Public Advocate Letitia James joined a coalition of immigration advocates including Catholic Charities, New York Immigration Coalition and Legal Aid Society yesterday, August 12, 2014, to call on increased protection and representation for undocumented youth navigating New York immigration court.
Margaret Martin, supervising attorney for Catholic Charities Unaccompanied Minors Program, spoke at the event along with others to call for the creation of a help desk at Immigration Court that will provide counsel and resources to children and their families, and monthly clinics around the City to train attorneys who volunteer to act as a friend of the court during initial hearings (“surge dockets”) that involve unaccompanied minors. The Public Advocate seeks to recruit attorneys to serve in this capacity pro-bono and also plans to undergo training to serve unaccompanied youth.
Today, the first of nearly 3,500 unaccompanied children– many of whom have both experienced and been witness to heinous crimes in their home countries– will enter New York State to face deportation proceedings via accelerated court hearings.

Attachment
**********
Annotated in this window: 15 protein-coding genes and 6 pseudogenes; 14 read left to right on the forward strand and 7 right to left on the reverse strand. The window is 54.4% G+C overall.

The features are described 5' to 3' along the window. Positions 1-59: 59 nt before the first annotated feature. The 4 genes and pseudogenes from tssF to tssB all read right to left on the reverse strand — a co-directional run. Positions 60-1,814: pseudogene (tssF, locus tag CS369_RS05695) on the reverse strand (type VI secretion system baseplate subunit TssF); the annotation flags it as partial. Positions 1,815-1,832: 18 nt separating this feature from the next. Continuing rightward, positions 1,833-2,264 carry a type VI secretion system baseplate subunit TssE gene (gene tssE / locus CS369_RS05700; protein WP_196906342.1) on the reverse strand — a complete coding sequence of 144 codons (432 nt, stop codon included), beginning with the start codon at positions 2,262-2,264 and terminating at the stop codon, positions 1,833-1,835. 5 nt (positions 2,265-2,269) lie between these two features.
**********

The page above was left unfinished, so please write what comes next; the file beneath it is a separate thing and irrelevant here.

New York State is second only to Texas in the number of unaccompanied children hosted, followed by Florida with 3,181 and California with 3,150. These children, as young as five years old, come without any knowledge of our legal system, yet are expected to navigate the complex juvenile surge docket.
Children and others in court for immigration charges do not have a right to an attorney — so if they cannot afford one or do not have family to help them find one, they go unrepresented in their hearings.
“For more than 8 years, Catholic Charities has been providing compassionate help to those seeking refuge from Central America,” said Catholic Charities Executive Director Monsignor Kevin Sullivan.
“We have seen the number of children in need of help increase dramatically and witnessed the emotional and physical scars they bear from violence and abuse in their home countries. We continue to respond to each child’s needs, by expanding our services to meet the growing demand, whether through providing proper legal representation, helping reunification with custodial parents, or coordinating needed supportive human services.”